Rays of hope
Nine of 10 Filipino children aged 10 struggle to read simple texts, according to a World Bank (WB) report released last July 2022. This makes the Philippines one of the countries with the highest rate of “learning poverty” in the East Asia and Pacific region, and among the lower-middle-income economies. The international lending institution considers pupils between Grades 4 and 5 as being learning deprived when they are unable to read and understand short and age-appropriate texts. WB estimates that as many as 91 percent of children in the country at late primary age “are not proficient in reading.”
Data culled from the 2019 Functional Literacy, Education, and Mass Media (FLEMMS) report reveals that only 53.4 percent of elementary graduates can read, write, compute, and comprehend. This information is quite revealing, considering that the Philippines has a very high literacy rate of 97.95 percent as of that year.
The worldwide pandemic has aggravated the sordid state of learning outcomes of our young children, since they faced several challenges in education services delivery, which was mainly through online, internet-based teaching.
In the Bangsamoro Autonomous Region in Muslim Mindanao (BARMM), despite the current drop in the region’s poverty rates, only less than 10 percent of the households have access to internet service providers. In Marawi City, five years after the devastating Marawi siege, internet service is quite expensive for impoverished members of the city population. Many of them became poor as a result of the siege. There, internet services can be accessed at P1,000 per megabit per second (mbps), which means that if you want a fast and stable service of at least 15 Mbps, you have to pay P15,000 a month. This is quite a hefty sum for ordinary wage earners who get less than P20,000 monthly pay.
Those who were provided learning modules also were disadvantaged, as module materials were not quality-checked before they were distributed. Moreover, these materials needed the guidance of older members of the family, but in the BARMM where literacy rates are lower compared to the national rates, many children had to learn on their own. I heard anecdotal reports about some children who relied on older relatives or friends to answer the questions in the modules for them.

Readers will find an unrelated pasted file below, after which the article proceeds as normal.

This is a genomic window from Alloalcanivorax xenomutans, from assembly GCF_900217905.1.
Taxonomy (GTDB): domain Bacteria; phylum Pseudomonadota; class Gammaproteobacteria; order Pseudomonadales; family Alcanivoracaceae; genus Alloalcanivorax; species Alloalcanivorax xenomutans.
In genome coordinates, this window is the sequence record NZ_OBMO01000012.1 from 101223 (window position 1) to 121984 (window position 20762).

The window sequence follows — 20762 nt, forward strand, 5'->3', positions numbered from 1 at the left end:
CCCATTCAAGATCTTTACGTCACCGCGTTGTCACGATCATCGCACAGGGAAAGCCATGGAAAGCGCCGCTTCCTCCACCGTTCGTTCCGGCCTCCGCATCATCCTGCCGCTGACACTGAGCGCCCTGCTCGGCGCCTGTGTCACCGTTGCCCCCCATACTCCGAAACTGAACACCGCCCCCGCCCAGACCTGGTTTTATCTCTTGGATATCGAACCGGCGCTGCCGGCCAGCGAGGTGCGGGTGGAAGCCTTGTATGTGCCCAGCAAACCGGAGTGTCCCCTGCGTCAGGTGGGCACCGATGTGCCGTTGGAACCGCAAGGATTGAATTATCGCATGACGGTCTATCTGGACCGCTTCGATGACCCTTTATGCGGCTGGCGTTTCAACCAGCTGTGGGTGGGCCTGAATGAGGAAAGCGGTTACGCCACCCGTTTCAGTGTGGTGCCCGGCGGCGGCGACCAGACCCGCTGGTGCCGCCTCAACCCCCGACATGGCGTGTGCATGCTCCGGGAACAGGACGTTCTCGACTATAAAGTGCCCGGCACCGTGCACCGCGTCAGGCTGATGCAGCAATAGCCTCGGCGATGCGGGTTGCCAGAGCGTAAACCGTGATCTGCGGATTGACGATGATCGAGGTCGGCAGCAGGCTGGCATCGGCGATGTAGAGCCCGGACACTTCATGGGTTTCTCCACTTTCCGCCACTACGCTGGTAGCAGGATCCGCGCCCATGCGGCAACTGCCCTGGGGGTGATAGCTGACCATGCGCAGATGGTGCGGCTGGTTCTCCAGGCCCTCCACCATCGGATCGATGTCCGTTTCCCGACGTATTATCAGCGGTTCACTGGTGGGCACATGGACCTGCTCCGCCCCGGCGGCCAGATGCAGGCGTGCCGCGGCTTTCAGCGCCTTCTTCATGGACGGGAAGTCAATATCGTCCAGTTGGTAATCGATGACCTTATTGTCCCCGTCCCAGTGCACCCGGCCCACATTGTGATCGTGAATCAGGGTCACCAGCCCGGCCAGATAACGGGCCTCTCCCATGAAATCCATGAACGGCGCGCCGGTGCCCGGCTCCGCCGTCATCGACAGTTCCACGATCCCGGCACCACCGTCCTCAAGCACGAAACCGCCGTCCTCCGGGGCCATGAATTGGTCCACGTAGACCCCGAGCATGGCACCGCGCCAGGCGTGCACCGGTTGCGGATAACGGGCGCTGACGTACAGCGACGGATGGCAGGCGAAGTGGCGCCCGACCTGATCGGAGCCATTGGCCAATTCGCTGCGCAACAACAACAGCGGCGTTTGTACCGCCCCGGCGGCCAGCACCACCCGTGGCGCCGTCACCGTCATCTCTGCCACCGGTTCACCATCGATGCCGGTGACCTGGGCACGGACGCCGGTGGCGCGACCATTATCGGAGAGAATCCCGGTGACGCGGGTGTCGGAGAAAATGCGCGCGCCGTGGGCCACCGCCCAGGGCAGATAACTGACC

Since these children are expected to replace the current adult population two decades from now, being poor readers within the first few years of their education can pose problems for them later on. The future will revolve around the use of high technology in communications, where one’s ability to read and understand messages conveyed through electronic media is quite crucial.
But there are rays of hope coming from older children or among the youth themselves. Several groups of youth volunteers teach learning-deprived children in remote barangays to read and understand what they are reading. One of these groups is the Streets to Schools (STS) Teacher Volunteers who have reached the far-flung village of Barangay Buan, Panglima Sugala town, in the island province of Tawi-Tawi. In an interview with the Inquirer, STS founder Qjiel Mariano said “there is no place too far when fueled by their goal to bridge education gaps in the country.”
Since April 2022, STS has reached at least 873 students through its program of distributing school supply kits and building community libraries in remote communities. STS believes that these are the ones that need their assistance most. In the village of Buan, they have constructed a mini-community library through STS’ collaboration with other local nongovernment organizations like Angat Buhay Youth and Tau-Spartan.
These youth teaching volunteers are like rays of hope in a country currently facing gloomy skies ahead because of runaway inflation that has spiked the prices of basic commodities. Truly it is the youth that keeps our hopes high; they are our future. We cannot rely on our jaded government officials who are more steeped in their old, greedy ways; they are no longer able to provide hope and inspiration for the next generations.
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